Exhibits attached to plaintiff's objections to the R R reflect that the ECI Inmate Grievance Procedure is a two-step process. In step one, an inmate submits a grievance to the Institutional Grievance Coordinator within fifteen days of an alleged incident. If the inmate does not accept the warden's decision in response to step one, the inmate files a step two grievance, an appeal of the warden's decision. In step two, "[t]he decision rendered by the responsible official exhausts the appeal process of the Inmate Grievance Procedure." Pl.'s Objections Exs. 1-2.

II. STANDARD OF REVIEW

This court is charged with conducting a de novo review of any portion of the magistrate judge's report to which a specific, written objection is made. 28 U.S.C. § 636(b)(1). A party's failure to object is accepted as agreement with the conclusions of the magistrate judge. See Thomas v. Arn, 474 U.S. 140 (1985). This court is not required to review, under a de novo standard, or any other standard, the factual findings and legal conclusions of the magistrate judge to which the parties have not objected. See id. at 149-50. A party's general objections are not sufficient to challenge a magistrate judge's findings. Howard v. Secretary of Health Human Servs., 932 F.2d 505, 508-09 (6th Cir. 1991). The recommendation of the magistrate judge carries no presumptive weight, and the responsibility to make a final determination remains with this court. Mathews v. Weber, 423 U.S. 261, 270 (1976). This court may accept, reject, or modify the report of the magistrate judge, in whole or in part, or may recommit the matter to him with instructions for further consideration. 28 U.S.C. § 636(b)(1).

III. PRO SE COMPLAINTS

Plaintiff is proceeding pro se in this case. Pro se complaints and petitions should be construed liberally and are held to a less stringent standard than those drafted by attorneys. See Gordon v. Leeke, 574 F.2d 1147, 1151 (4th Cir. 1978), cert. denied, 439 U.S. 970 (1978). Courts classify pro se pleadings from prisoners according to their contents, without regard to their captions. United States v. Winestock, 340 F.3d 200, 203 (4th Cir. 2003). A district court is charged with liberally construing a complaint or petition filed by a pro se litigant to allow the development of a potentially meritorious case. See Hughes v. Rowe, 449 U.S. 5, 9 (1980). Liberal construction, however, does not mean that the court can ignore a clear failure in the pleading to allege facts that set forth a cognizable claim. See Weller v. Dep't of Soc. Servs., 901 F.2d 387, 390-91 (4th Cir. 1990).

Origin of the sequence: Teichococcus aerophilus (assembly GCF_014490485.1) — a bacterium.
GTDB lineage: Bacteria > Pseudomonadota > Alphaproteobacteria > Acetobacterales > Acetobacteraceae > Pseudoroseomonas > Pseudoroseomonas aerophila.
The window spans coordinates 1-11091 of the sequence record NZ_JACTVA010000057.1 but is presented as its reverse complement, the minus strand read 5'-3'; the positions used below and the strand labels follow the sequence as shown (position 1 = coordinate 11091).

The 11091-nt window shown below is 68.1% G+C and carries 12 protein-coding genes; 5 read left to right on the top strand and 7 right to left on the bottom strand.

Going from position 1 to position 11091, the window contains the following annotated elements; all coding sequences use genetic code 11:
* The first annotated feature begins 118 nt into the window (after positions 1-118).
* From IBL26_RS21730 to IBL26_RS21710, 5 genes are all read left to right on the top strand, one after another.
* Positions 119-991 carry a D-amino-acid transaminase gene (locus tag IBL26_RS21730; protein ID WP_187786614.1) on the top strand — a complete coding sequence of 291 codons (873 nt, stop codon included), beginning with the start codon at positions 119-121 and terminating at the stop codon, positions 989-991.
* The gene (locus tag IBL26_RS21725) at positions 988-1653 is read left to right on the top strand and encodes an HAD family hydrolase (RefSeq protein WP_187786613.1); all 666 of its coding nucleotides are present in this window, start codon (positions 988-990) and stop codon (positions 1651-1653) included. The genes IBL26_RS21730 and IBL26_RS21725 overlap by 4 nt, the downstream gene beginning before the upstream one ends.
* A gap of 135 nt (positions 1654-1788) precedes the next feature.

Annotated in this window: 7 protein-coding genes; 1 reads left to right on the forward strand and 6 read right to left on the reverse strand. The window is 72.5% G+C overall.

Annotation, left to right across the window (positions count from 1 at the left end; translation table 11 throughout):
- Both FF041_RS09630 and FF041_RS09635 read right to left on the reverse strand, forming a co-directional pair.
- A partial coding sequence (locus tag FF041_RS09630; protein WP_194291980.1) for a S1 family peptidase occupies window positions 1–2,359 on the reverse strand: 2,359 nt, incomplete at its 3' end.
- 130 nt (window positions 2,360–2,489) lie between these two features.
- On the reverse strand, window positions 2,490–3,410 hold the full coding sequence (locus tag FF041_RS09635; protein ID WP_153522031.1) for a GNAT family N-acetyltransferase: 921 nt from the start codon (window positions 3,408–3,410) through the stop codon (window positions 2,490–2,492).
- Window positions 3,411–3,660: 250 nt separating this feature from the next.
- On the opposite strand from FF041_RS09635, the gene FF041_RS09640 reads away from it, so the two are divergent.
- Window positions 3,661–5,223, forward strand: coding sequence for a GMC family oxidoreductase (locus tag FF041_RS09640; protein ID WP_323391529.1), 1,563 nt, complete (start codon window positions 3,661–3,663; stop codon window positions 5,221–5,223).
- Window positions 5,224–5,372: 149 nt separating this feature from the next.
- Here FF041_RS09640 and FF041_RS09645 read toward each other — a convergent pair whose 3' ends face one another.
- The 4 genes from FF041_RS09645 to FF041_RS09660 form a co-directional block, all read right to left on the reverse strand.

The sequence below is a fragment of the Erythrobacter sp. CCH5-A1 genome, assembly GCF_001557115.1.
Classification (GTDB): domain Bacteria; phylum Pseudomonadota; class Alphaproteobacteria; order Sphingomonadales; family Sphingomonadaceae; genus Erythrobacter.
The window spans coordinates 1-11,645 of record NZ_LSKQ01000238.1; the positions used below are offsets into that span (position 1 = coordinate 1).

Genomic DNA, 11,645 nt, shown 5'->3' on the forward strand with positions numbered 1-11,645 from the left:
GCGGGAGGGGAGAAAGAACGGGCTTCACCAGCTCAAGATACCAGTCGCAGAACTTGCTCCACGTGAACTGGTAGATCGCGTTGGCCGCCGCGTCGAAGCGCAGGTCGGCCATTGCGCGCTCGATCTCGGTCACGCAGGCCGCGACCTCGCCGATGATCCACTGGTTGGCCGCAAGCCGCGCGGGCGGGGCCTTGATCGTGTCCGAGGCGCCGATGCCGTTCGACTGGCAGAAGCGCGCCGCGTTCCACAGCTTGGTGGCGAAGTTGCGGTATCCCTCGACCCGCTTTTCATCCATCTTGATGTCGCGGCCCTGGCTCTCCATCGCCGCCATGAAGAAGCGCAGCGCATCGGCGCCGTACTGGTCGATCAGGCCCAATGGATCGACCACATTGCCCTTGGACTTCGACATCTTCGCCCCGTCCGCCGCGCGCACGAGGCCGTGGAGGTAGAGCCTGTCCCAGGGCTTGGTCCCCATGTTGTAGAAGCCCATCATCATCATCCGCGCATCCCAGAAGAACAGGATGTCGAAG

IV. EXHAUSTION OF ADMINISTRATIVE REMEDIES UNDER THE PLRA

Title 42 U.S.C. § 1997e(a) states, "No action shall be brought with respect to prison conditions under section 1983 of this title, or any other Federal law, by a prisoner confined in any jail, prison, or other correctional facility until such administrative remedies as are available are exhausted." "Once within the discretion of the district court, exhaustion in cases covered by § 1997e(a) is now mandatory." Porter v. Nussle, 534 U.S. 516, 524 (2002) (internal citation omitted). Mandatory exhaustion serves the purposes of reducing the quantity and improving the quality of prisoner law suits. Id. at 524-25. It also protects administrative agency authority and promotes the efficient resolution of claims by an agency rather than a federal court. Woodford v. Ngo, 548 U.S. 81, 89 (2006).

"[T]o properly exhaust administrative remedies prisoners must `complete the administrative review process in accordance with the applicable procedural rules,' rules that are defined not by the PLRA, but by the prison grievance process itself. Compliance with prison grievance procedures . . . is all that is required by the PLRA to `properly exhaust.'" Jones v. Bock, 549 U.S. 199, 218 (2007) (internal citation omitted).

Prior to filing his federal complaint, and by his own admission, plaintiff failed to exhaust the administrative remedies available through the ECI Inmate Grievance Procedure for grievance ECI-1078-09. Plaintiff does not address the status of grievance ECI-0876-09 in any of his pleadings. It is unclear to the court whether that grievance was resolved or remains pending, and the court will not speculate as to its status. Considering only the information submitted to the court regarding grievance ECI-1078-09, it is clear that plaintiff has failed to comply with the exhaustion requirement of 42 U.S.C. § 1997e(a), and plaintiff's cause of action should be dismissed without prejudice.